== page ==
Twitter considers the language used in tweets when awarding relevance scores. That’s because some Twitter users only speak their local language or prefer engaging in tweets made in their local languages. For example, a tweet made in French may not interest English speakers and vice versa.

  1. Time

Twitter’s algorithm may favor tweets made at a specific time over others. For example, tweets mentioning “tea” and “coffee” posted between 7:00 am, and 11:00 am may be deemed more relevant than others posted simultaneously.

  1. Topics

Users can choose topics they want to follow across the social media platform. As a result, popular posts relating to the topic you selected may be given more relevance than those that don’t. Twitter will also show you posts from topics you didn’t select but have frequently engaged with.

  1. Reply to Tweets

In most cases, Twitter’s algorithm will prioritize new interesting tweets over replies made to previous popular tweets. However, you may see reply tweets below the primary tweet, especially if they are from the following accounts. 

The Three Main Sections of Twitter Timeline

After the algorithm is done considering the factors listed, Twitter will put tweets that it thinks would interest you the most in the first two sections, that is, “ranked tweets” and “in case you missed it” sections.

  • Ranked Tweets

The “ranked tweets” section appears at the top of your timeline and is not much different from how a regular timeline looks; you may not be able to tell the difference at first glance.

But unlike a regular timeline, this section only contains tweets that Twitter regards as relevant for you. In most cases, many of the suggested ranked tweets appear due to followed accounts liking and commenting on them.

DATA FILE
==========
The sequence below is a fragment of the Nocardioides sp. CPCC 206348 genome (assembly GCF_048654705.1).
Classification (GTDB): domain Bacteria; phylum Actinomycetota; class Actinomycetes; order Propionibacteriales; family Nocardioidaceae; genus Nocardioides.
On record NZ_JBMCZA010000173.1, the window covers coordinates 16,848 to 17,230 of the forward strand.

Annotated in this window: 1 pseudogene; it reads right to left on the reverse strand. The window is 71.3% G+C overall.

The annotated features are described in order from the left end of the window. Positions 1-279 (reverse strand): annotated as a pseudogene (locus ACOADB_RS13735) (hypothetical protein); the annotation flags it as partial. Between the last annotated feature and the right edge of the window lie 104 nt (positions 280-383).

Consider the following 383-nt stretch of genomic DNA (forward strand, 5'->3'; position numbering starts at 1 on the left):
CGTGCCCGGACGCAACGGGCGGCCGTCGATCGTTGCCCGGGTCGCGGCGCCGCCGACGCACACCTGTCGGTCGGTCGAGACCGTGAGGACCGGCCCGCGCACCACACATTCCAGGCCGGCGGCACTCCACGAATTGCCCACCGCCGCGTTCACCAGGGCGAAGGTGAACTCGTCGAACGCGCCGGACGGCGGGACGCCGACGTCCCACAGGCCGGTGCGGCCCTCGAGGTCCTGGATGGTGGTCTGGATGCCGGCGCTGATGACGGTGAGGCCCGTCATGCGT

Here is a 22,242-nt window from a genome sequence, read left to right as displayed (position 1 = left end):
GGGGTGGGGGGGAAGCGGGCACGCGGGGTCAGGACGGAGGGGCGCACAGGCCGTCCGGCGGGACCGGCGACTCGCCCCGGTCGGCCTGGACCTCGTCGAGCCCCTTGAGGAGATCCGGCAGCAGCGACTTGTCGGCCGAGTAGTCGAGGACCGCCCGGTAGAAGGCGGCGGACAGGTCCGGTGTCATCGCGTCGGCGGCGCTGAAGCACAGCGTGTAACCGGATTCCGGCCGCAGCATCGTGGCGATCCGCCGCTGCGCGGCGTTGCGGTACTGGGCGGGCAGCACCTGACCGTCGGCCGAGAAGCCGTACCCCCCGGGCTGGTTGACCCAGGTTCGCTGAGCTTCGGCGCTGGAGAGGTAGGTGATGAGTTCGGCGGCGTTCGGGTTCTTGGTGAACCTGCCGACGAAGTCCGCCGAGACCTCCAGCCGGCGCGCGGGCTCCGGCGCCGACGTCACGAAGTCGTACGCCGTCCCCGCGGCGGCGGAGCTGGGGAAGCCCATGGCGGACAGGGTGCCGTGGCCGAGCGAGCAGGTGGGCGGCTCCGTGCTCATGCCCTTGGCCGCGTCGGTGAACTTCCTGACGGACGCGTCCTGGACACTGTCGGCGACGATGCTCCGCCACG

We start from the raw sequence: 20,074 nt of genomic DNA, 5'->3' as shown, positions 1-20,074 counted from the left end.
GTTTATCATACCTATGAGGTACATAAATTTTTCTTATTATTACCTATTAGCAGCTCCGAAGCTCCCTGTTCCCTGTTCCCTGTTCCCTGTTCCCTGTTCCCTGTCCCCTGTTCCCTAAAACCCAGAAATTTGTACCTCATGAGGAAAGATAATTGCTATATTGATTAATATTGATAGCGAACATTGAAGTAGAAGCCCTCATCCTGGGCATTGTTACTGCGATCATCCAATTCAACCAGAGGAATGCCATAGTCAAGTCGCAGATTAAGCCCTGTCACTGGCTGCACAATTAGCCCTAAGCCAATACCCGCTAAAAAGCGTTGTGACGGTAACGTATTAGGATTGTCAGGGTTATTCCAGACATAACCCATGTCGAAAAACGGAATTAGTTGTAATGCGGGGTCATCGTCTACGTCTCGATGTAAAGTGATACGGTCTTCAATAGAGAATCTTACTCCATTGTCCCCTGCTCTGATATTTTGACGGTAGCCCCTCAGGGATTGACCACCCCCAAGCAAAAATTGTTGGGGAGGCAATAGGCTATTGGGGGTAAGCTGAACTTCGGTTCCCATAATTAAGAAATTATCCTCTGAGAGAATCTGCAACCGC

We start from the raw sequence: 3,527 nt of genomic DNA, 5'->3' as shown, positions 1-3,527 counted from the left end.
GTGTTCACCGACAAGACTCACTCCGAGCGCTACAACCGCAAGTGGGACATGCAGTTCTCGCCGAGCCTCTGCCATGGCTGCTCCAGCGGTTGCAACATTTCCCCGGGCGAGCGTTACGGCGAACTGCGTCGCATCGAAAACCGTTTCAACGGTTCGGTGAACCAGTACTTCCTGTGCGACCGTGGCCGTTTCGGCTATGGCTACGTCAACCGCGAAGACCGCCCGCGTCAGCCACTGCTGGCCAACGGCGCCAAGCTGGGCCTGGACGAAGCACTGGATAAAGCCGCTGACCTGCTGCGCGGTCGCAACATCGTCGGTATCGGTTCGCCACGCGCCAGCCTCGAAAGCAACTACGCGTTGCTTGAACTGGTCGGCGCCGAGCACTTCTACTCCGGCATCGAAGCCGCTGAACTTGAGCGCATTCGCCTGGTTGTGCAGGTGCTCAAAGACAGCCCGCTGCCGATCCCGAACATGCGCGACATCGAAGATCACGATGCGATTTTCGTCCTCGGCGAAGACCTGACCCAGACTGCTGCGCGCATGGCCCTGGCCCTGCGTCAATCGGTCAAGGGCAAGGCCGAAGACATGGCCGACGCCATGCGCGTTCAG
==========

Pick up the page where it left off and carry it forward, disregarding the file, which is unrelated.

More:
• In Case You Missed It

It does what its name suggests; it shows you tweets that might have been of interest to you but did not appear in your regular timeline, since they are from a while ago. You will likely get this module in your timeline if you have been away from the social media website for several hours or days.

Like the ranked tweets section, the tweets displayed in this section will be the ones Twitter considers relevant to you. They’ll also be arranged according to their relevance, the only difference being that they would be old tweets.

  • Remaining Tweets

After going through the two sections listed above, the last section you’ll encounter is the  “remaining tweet.”

In this section, you will see all remaining tweets from accounts followed, but in this case, they’ll be sorted according to the original reverse-chronological order used in the old Twitter timeline.

In this section and the ones already mentioned, you will be able to see promoted tweets, retweets, and suggestions of accounts to follow.

Twitter may also show tweets from accounts you haven’t followed that it perceives as relevant and interesting per your account’s engagements. If you are on the mobile app version, you may find “events” featured at the top of your timeline, labeled as “happening now.” 


Twitter uses a sophisticated algorithm when deciding which relevant score to award to tweets and authors.

If you don’t know what the algorithm considers when deciding on trending topics, you may experience challenges getting your tweet to the top of the trending section.

So take note of the factors we listed above and avoid spamming tweets to grow your account’s engagement and make your tweets popular.